As I mentioned before at this stage things are going nicely in most markets but due to inflation expectation there will be an increase in interest rates globally in 2018 at various stages. The US will increase rates in March (or at least are expected too). This will dampen returns in certain areas that require debt for normal activity while the business is expanding. Those that require debt will need to weigh up the profitability and risk once interest rates rise as borrowing becomes harder to service. You still need to remember that one of the biggest helps for driving profits of recent times is the lower wage payments that most corporations have been able to decrease over recent times. “Once upon a time” pre GFC the wage component of the majority of companies comprised of about 45% of their fixed costs. Post 2007 the wage component has fallen though the floor and is barely 30% of their fixed costs. This is due to technology and outsourcing to lower based wage earners in Asia. This has increased profits, which in turn has been passed back to shareholders and down though the economy. If you add in the technology sector such as Facebook, Google, Amazon, Ali Baba, Uber the wage component is barely 5% so profits are enormous. I must note the technology sector has changed the business landscape incredibly over the last 10 years so it’s easy to see why our portfolios have been performing so well. We will have this conversation at a later date.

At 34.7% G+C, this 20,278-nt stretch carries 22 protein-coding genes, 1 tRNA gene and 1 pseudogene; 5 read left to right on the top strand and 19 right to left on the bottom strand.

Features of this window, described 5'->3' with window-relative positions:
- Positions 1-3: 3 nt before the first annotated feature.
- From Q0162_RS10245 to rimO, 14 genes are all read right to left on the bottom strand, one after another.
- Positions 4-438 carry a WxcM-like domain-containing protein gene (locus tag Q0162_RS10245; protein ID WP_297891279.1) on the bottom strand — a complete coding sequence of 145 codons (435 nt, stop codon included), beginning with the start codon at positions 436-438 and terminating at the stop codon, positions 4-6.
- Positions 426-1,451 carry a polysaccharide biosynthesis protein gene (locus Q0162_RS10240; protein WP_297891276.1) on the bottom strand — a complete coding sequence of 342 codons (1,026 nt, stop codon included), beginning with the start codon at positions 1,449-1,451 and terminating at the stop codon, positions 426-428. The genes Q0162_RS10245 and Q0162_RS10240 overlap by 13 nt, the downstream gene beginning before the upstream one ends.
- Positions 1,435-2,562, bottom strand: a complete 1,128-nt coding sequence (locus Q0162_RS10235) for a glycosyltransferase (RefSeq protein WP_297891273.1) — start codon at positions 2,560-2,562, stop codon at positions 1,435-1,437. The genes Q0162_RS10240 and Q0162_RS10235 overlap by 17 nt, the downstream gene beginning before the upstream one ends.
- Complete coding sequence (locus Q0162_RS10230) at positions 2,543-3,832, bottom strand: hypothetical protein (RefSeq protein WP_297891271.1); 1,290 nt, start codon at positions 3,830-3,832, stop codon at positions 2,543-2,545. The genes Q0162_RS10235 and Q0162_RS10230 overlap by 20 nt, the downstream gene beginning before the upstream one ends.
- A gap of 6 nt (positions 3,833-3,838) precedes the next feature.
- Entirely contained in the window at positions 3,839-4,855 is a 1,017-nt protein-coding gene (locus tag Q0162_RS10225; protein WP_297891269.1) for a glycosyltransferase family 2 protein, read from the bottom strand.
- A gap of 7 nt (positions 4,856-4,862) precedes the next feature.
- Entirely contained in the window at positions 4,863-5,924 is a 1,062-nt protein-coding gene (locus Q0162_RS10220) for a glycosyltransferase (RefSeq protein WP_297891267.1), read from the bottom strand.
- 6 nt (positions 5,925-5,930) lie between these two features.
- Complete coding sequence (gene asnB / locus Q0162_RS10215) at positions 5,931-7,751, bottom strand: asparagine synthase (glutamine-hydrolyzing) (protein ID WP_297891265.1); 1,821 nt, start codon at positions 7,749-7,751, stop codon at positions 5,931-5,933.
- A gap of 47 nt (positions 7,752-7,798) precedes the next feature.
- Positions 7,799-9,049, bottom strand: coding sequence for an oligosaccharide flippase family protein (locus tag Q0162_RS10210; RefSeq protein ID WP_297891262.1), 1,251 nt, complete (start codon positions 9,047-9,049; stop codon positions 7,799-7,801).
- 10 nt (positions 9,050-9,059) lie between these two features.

Another area that needs to be touched on is the new $1.5 Trillion infrastructure program that is being due to be passed through the US Congress within the next month. This will be a huge boost to employment and expansion so for at least the next 3 years we are going to see a further upside to the world economies. There will be areas that will slow down including real estate and the breakneck speed of the Asian economy, but overall a good steady increase will occur for now. Australia will have its struggles due to the slowdown in mining and finally the slowdown in real estate in the capital cities. I must say I am pleased that Sydney and Melbourne are experiencing a decline in housing prices as this will help keep Australian interest rates on hold, which is a good thing due to our fragile economy.

On a final note we are happy to take any calls if you are concerned about your investments but for now we are business as usual.


Allan Butson